Home Sociology The future of mobility
Although the overall focus of scenario planning is identifying alternative future developments, different scenarios often share some common projections. This can happen because the expert panel provides only one (relatively certain) projection for a specific descriptor or because the cluster analysis that underpins the scenario-building process determined that one projection would fit both scenarios. This section presents those projections that are common to both scenarios. Because their probabilities can be regarded as rather high, the value of these factors is significant.
We present the factors in this section from the standpoint of 2030.
Geographic Distribution of Population
The proportion of the Chinese population living in the eastern region has grown to just over 40 percent. This continues the previous trend, in which population has grown more quickly in the regions containing the cities with the greatest economic opportunities. The infrastructure is good, incomes are higher than in other parts of the country, and exports remain important, so it has been difficult to shift manufacturing activity westward, given that the ports are so well-developed in the east.
China continued urbanizing rapidly, from a base of about half the population living in urban areas in the early 2010s to about 70 percent doing so by 2030. The pace of growth in the urban population slowed from its previous rate of 4 percent annually, but the numbers kept rising as people continued to flock to urban areas for better job opportunities. The government encouraged this trend as it sought to steer the economy toward more consumption-based growth, which tends to require more urban consumers. China is now about where most developed countries stand with regard to urbanization; geographically large countries tend to top out at about 70 to 80 percent urbanized (United Nations, 2014).
The urbanization patterns differ slightly between the two scenarios. In the Great Reset, previous growth patterns have continued to swell the tier 1 and 2 cities even further, especially as reform of the hukou system gave migrants in those areas better access to schools, housing, and medical care. In Slowing but Growing, a higher proportion of urban growth has taken place in medium and smaller cities because the difference in wages between the larger and smaller cities is less pronounced and migrants are more likely to go to cities closer to their current residences.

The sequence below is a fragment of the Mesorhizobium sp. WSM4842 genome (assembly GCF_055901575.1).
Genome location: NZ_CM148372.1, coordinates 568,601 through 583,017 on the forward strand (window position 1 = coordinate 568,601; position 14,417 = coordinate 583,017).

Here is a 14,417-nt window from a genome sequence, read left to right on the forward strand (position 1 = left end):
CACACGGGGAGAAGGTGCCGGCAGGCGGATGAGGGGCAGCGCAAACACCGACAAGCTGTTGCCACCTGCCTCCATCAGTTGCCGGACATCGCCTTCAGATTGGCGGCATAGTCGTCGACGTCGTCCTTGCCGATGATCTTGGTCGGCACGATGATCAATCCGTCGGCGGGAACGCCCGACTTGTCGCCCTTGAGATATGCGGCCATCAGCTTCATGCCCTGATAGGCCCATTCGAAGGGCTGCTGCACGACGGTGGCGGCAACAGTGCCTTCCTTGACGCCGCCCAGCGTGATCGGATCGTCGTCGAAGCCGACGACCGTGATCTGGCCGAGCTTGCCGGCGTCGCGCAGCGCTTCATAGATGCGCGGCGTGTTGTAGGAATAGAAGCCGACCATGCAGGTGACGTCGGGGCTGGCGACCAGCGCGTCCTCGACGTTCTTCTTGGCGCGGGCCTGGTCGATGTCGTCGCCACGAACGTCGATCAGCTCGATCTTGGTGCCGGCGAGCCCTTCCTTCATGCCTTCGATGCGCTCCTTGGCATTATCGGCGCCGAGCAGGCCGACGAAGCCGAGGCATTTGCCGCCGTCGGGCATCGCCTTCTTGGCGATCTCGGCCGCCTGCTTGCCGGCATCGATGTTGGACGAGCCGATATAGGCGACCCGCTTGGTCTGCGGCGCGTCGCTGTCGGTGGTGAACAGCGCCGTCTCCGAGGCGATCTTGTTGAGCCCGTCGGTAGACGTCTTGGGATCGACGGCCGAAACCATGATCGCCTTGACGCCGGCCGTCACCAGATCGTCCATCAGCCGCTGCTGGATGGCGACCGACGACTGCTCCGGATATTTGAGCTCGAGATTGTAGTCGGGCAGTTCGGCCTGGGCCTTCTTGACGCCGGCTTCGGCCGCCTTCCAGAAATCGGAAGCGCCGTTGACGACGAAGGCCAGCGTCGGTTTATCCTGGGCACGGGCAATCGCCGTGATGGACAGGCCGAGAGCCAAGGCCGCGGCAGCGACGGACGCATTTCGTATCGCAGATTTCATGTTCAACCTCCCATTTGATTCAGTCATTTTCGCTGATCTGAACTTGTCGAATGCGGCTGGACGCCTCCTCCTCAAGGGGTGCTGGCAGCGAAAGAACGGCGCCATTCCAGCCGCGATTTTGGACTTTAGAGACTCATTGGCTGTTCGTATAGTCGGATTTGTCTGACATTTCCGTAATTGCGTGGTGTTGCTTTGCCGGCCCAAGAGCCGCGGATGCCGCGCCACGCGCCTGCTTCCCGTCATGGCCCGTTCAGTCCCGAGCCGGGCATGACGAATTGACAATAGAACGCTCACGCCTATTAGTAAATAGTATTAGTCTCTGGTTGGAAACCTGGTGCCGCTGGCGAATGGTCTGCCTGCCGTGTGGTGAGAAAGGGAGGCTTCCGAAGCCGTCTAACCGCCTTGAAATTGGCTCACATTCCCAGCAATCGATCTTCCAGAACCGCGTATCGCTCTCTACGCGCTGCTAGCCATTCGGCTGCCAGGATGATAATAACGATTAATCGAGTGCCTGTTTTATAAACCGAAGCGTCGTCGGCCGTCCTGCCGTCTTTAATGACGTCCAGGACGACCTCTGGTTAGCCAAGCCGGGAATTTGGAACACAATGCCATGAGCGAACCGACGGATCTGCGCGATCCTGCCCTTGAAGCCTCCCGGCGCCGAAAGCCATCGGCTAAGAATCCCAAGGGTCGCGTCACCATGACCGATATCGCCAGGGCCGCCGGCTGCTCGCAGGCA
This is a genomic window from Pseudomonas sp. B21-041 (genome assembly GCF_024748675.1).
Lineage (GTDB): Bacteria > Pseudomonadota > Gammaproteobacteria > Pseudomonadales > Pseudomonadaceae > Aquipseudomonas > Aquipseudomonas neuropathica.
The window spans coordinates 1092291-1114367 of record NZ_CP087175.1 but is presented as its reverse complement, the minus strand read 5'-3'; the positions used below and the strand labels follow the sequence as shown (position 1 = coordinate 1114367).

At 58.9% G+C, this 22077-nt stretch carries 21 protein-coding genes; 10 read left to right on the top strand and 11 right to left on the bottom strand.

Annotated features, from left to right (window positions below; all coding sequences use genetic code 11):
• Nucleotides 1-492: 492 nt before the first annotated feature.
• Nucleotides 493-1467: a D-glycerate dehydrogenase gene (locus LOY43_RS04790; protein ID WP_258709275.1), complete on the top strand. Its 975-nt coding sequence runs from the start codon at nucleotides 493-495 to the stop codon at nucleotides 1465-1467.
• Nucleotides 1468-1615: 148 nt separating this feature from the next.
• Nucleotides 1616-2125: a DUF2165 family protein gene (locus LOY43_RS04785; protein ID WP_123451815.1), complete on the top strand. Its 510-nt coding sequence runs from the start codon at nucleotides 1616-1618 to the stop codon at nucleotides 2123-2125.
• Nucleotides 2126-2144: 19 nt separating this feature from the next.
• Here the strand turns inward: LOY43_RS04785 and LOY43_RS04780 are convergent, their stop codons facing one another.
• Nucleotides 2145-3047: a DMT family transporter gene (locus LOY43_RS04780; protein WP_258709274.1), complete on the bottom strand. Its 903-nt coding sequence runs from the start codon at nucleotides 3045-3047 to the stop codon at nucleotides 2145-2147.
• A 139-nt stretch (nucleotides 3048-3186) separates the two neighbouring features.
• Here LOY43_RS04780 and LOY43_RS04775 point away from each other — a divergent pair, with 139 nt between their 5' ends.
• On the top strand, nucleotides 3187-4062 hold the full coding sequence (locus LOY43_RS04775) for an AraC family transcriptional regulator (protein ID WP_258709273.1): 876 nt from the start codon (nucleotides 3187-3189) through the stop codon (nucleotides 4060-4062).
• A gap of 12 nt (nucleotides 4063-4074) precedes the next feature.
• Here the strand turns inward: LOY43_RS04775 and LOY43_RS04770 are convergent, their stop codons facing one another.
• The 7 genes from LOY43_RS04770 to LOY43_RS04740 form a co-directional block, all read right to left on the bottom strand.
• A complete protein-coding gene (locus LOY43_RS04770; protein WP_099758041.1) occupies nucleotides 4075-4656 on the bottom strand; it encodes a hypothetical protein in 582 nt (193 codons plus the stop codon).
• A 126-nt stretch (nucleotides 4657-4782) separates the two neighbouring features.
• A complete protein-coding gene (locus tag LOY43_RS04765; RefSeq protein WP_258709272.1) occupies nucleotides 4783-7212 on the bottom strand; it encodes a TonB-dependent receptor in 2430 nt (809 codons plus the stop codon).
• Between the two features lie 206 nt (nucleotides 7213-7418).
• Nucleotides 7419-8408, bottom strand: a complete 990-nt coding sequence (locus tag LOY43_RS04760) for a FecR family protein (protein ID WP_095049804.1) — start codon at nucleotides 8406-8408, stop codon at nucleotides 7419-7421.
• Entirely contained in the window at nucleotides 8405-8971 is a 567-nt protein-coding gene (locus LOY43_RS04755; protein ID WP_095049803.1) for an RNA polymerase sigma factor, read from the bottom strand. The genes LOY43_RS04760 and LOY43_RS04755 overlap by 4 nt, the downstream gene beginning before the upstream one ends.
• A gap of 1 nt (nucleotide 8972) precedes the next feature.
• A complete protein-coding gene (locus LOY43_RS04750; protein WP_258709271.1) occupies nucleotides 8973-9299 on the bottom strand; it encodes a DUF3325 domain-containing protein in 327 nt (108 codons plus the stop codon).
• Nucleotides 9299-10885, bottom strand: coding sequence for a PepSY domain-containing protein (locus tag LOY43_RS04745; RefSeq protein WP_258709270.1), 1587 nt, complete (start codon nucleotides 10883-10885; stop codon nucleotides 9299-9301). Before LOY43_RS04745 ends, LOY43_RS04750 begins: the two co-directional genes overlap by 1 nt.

Income inequality, already high by world standards in the early 2010s, continued to increase. Rural populations were left behind in terms of economic growth, and unskilled labor had relatively little bargaining power given that people kept flocking to cities to work in factories. Although there have been attempts to reform a system that resulted in a small number of people being extraordinarily wealthy, the government has continued to rely on their support and the rich have continued to get richer. However, in the Great Reset, as a tighter labor market and better wage gains helped shift some bargaining power to employees, in addition to more public transparency, inequality peaked in 2025 and has declined modestly since, although still at levels higher than in the 2010s. In Slowing but Growing, the increase continues.
Domestic Vehicle Production
The domestic vehicle industry has grown in the past decade, but fairly consistently with overall economic growth. The industry has long been the world's largest, hardly surprising because China also remains the world's largest purchaser of vehicles. However, the industry has never sprinted past overall economic growth, in large part because a relatively small percentage of vehicles are exported. Therefore, domestic purchasing power limits the industry to some extent.
Greenhouse-Gas Emission Controls
By 2020, the central government had implemented fairly far-reaching policies designed to reduce GHG emissions. These began with pilot programs in the early 2010s and will be enshrined in the 13th five-year plan. The main mechanism is a carbon-trading market, which the government has backed up with subsidies to clean-energy technologies and requirements for each ministry. In terms of enforcement, provincial and local officials will be evaluated on their ability to meet emission-reduction targets (the same way they have long been evaluated on meeting economic growth targets). The push came from public demands for environmental cleanup, a realization that degraded environmental conditions were affecting quality of life and thus the party's legitimacy, a change in the attitudes of the business community, and a desire to be viewed as a leader in the international community.
Automobility Without Ownership
Over time, shared modes began to operate more effectively. Many Chinese cities had long harbored illegal taxis, but local governments began to bring them into the fold of regulated taxis through a combination of incentives and stiffer penalties. The actual number of taxis has remained roughly constant. In addition, car-sharing was introduced in quite a few cities and grew steadily in popularity. Although the intrinsic status of car ownership remained, car-sharing also gives people who cannot afford to own a car the ability to rent a luxury vehicle should the occasion require it.
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